Photos: Putin and the JEWS: The false belief that Putin will save the White Race
In 2017, in this article I pointed out how much nonsense is being written in the White Right about Putin being some kind of saviour of the White Race. I pointed out his links to Jews. Putin is a Jew-friendly Russian ruler. Since then I‘ve discovered even more data to support this.
South Africa’s biggest life insurers have kicked off the latest earnings season by reporting profits in the first half of 2021, indicating that the industry is staging a recovery from the devastating effects of the Covid-19 pandemic.
Old Mutual has become the second insurer to swing back into a profit, even though it has set aside more money to pay out mortality claims arising from the third wave of Covid-19. It has even resumed dividend payments to shareholders.
Old Mutual, SA’s second-largest life insurer, saw its after-tax profit increase by nearly R3-billion for the six months to June 2021, compared with a R5.6-billion loss during the same period in 2020.
So far, Old Mutual’s earnings are industry-leading, surpassing the profits recently posted by its competitor, Liberty, which also returned to a profit-making position. Liberty reported a profit after tax of R551-million in the six months to June 2021, compared with a loss of R3.4-billion the previous year.
On the results calendar, Sanlam is the next insurer to report its interim financial results on 9 September. For the first four months of 2021, Sanlam has forecasted improved profits and recovery in new business volumes (or new consumers taking up insurance cover).
Old Mutual and Liberty attribute their profitability in 2021 to a much-improved economic outlook (even though the SA economy is still in the doldrums) and consumer financial state, which has pushed more people to sign up for insurance products.
Investors on the JSE have rewarded insurers for their demonstrable recovery, as Old Mutual’s share price is up 25% so far this year, Liberty is up 27%, Momentum Metropolitan 27% and Sanlam 11%.
The year 2020 was horrible in many ways for insurers. Strict lockdown measures restricted the ability of insurance agents to move around in search of new consumer business. This has been eased by a relaxation of lockdown rules. The pandemic also led to an increase in life insurance mortality claims, or greater payouts to clients who succumbed to Covid-19.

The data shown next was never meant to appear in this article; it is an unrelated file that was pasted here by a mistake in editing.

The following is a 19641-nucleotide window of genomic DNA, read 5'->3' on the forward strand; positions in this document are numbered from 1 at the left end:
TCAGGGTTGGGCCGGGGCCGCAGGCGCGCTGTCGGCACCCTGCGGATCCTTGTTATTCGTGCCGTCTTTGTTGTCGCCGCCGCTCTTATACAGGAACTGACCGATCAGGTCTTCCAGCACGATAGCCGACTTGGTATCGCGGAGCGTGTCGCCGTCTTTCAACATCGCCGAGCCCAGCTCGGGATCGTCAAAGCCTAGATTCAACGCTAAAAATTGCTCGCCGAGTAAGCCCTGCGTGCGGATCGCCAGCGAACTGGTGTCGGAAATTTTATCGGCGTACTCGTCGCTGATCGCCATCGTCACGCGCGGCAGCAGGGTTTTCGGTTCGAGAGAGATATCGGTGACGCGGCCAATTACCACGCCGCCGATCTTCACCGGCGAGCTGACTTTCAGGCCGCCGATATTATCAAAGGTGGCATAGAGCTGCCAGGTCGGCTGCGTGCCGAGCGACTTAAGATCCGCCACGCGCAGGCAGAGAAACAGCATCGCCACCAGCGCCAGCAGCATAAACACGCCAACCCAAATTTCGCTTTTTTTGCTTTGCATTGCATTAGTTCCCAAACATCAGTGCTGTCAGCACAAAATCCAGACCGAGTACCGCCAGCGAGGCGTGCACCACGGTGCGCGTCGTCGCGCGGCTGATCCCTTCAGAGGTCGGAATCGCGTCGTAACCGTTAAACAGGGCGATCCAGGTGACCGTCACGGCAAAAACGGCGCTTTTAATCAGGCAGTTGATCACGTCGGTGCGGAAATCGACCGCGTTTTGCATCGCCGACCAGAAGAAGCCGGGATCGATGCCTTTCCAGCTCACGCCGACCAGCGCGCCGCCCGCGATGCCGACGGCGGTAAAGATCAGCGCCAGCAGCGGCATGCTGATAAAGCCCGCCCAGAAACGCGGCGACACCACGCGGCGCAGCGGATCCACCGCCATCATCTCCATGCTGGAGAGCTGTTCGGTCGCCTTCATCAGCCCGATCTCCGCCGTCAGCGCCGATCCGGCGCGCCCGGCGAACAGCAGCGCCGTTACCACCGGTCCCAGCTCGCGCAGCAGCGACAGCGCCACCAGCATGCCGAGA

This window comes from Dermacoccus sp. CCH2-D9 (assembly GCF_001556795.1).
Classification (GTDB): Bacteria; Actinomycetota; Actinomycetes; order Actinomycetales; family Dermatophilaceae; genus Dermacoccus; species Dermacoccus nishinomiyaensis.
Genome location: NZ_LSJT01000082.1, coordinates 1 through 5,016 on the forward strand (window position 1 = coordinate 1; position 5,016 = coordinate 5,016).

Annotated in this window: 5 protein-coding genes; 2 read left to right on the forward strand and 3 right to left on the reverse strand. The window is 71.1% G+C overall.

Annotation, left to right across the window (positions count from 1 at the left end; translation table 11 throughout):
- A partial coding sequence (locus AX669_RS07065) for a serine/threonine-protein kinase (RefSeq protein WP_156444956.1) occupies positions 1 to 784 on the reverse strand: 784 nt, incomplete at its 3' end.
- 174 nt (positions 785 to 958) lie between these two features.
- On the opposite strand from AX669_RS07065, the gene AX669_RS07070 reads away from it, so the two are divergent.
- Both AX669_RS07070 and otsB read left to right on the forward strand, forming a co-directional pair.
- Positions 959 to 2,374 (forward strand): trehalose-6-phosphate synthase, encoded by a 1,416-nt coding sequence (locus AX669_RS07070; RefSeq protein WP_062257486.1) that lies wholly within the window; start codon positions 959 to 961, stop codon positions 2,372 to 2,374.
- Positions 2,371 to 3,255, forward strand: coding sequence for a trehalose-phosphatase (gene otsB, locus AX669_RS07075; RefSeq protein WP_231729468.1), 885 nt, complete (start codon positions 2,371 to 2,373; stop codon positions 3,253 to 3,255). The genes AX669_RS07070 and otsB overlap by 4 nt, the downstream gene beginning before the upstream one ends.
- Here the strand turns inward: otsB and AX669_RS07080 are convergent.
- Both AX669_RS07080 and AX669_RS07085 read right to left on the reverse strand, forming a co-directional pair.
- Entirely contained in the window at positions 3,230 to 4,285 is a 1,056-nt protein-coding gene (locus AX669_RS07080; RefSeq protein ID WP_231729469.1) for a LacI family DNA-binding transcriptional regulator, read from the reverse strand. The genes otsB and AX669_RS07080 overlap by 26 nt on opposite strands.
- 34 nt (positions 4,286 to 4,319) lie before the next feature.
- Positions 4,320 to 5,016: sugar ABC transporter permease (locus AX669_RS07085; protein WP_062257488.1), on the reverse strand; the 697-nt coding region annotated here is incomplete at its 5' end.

Underscoring the impact of the pandemic on the insurance industry are figures released on Tuesday by the Association for Savings and Investment SA (Asisa), whose members look after about R6-trillion in savings and include some of the country’s largest life insurers.
According to Asisa, just over a million policyholders died in the course of a year — between 1 April 2020 and 31 March 2021 — and “there is no doubt that Covid-19 has caused many of these additional deaths”. This was a 43% increase on the 713,350 deaths recorded over the corresponding period in the previous year.
In recent months, Old Mutual and Liberty were forced to pay out billions in death-related claims linked to, among other things, the third wave of Covid-19. During its interim period, Old Mutual paid out R10-billion in mortality claims, and R8.5-billion was shelled out by Liberty.
Although SA’s vaccination numbers will likely increase over the next few months to get the country closer to herd immunity, the insurance industry is preparing for the worst in terms of death claims linked to the ongoing third wave and others that might follow it. Old Mutual has set aside another R2-billion to cover potential death claims.
Old Mutual CEO Iain Williamson said in a release accompanying its latest financial results: “We continue to monitor our mortality claims experience closely. Based on current expectations and with the information currently on hand, we expect that our pandemic provisions will be sufficient to cover the expected future costs of the pandemic.”
Momentum has set aside an additional R1.6-billion. Liberty is budgeting for at least R1.2-billion in Covid-related life insurance claims over the next six to nine months. DM/BM
Video: Decapitation: How the Boers dealt with violent crowds of Blacks
A young Boer I knew, Gilbert, told me of the time in the early 1990s when he served in the South African Army and was stationed in the townships. He described the tactics the Boers used to smash violent black crowds with a minimum loss of life.